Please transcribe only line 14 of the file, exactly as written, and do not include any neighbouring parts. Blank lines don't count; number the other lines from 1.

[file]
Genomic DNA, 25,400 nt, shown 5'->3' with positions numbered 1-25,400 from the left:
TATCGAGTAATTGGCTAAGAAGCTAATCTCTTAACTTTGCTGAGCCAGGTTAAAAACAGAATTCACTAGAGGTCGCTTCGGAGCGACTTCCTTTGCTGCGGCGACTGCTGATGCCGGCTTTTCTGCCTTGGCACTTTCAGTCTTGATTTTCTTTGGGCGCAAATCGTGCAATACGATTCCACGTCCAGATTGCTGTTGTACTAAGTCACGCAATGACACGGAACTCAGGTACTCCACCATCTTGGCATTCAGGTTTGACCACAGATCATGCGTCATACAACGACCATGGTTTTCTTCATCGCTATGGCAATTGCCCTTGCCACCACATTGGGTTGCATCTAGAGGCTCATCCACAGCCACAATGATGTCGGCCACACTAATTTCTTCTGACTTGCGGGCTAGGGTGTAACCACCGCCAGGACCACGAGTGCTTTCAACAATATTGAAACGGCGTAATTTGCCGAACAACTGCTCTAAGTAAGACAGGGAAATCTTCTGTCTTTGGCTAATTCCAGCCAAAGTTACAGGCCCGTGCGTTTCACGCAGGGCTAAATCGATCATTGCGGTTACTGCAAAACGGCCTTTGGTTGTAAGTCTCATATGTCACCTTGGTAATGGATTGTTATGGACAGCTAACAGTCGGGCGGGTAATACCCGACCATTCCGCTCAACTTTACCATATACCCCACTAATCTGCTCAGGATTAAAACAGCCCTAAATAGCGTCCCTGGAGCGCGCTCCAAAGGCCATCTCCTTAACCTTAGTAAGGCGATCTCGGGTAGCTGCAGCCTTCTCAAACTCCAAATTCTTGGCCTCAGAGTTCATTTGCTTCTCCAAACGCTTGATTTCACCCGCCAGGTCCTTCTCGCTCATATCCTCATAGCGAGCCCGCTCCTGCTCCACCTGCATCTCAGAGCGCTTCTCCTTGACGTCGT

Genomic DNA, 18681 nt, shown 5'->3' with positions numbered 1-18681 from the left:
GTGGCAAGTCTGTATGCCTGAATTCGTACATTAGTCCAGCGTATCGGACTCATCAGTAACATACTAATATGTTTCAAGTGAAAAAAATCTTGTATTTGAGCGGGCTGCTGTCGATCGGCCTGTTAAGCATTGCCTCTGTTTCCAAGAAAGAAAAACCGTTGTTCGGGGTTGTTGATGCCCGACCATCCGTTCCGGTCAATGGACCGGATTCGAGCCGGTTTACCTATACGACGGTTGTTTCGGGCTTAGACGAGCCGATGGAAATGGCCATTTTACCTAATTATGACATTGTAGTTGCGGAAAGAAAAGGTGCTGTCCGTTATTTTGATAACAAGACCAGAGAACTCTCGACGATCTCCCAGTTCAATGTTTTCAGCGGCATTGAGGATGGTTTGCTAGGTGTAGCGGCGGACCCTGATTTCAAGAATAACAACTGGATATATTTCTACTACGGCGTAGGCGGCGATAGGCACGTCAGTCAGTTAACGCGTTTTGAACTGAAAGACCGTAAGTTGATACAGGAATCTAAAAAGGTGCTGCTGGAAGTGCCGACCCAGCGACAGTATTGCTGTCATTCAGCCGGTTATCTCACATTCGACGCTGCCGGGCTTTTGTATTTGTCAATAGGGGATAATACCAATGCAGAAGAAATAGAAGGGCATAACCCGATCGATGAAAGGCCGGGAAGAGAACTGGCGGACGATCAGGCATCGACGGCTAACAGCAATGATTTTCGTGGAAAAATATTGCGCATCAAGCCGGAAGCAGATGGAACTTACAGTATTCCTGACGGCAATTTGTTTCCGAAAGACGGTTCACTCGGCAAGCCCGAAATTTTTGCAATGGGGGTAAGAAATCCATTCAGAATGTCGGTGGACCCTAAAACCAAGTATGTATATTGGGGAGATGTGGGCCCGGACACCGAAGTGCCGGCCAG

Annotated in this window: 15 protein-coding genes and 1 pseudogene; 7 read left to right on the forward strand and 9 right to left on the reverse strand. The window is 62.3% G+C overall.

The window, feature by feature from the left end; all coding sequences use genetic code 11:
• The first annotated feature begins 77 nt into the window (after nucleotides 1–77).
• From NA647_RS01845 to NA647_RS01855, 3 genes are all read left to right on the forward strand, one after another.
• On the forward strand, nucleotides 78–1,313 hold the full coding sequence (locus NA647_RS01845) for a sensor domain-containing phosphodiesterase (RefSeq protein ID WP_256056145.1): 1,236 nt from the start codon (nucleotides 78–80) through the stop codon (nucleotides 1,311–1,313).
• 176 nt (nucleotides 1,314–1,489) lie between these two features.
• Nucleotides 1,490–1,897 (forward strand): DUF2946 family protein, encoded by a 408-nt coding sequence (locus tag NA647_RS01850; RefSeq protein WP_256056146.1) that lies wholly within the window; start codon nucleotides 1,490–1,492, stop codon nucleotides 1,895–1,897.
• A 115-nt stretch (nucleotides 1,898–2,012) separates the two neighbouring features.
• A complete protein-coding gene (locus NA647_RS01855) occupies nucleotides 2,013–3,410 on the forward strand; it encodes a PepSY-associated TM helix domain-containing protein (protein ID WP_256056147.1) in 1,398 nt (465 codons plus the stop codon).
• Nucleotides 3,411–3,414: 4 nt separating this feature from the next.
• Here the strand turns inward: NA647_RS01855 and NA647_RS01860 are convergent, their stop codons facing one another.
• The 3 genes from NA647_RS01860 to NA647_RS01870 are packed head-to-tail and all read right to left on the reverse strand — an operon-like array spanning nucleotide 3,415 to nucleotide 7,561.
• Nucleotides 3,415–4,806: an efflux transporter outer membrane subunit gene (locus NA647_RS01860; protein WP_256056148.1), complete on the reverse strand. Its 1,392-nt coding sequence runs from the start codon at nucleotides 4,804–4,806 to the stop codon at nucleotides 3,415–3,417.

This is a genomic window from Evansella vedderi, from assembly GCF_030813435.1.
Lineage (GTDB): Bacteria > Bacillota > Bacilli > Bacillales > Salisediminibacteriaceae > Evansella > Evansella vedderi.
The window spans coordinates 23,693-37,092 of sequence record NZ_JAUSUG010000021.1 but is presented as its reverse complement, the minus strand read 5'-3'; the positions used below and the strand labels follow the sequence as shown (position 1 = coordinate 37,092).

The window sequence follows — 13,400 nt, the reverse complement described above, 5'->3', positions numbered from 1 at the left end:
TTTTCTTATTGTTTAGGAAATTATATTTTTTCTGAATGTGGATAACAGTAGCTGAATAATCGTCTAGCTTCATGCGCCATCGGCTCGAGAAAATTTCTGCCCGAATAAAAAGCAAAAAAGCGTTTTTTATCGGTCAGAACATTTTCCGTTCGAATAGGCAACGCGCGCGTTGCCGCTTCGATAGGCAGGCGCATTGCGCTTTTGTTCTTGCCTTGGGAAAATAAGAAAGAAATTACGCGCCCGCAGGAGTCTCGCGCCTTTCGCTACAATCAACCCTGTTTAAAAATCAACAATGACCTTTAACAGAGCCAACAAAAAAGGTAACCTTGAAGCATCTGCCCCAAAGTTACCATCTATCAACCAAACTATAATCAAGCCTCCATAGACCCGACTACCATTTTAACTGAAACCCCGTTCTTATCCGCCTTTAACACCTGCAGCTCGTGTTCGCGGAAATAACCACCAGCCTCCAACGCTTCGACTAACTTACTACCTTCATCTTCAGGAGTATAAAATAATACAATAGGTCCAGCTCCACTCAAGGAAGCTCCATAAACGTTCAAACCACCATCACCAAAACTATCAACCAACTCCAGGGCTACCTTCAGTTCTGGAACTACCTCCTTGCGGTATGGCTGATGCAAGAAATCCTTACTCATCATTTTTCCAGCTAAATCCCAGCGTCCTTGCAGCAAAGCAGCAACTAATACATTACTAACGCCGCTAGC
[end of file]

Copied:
• Nucleotides 3,411–3,414: 4 nt separating this feature from the next.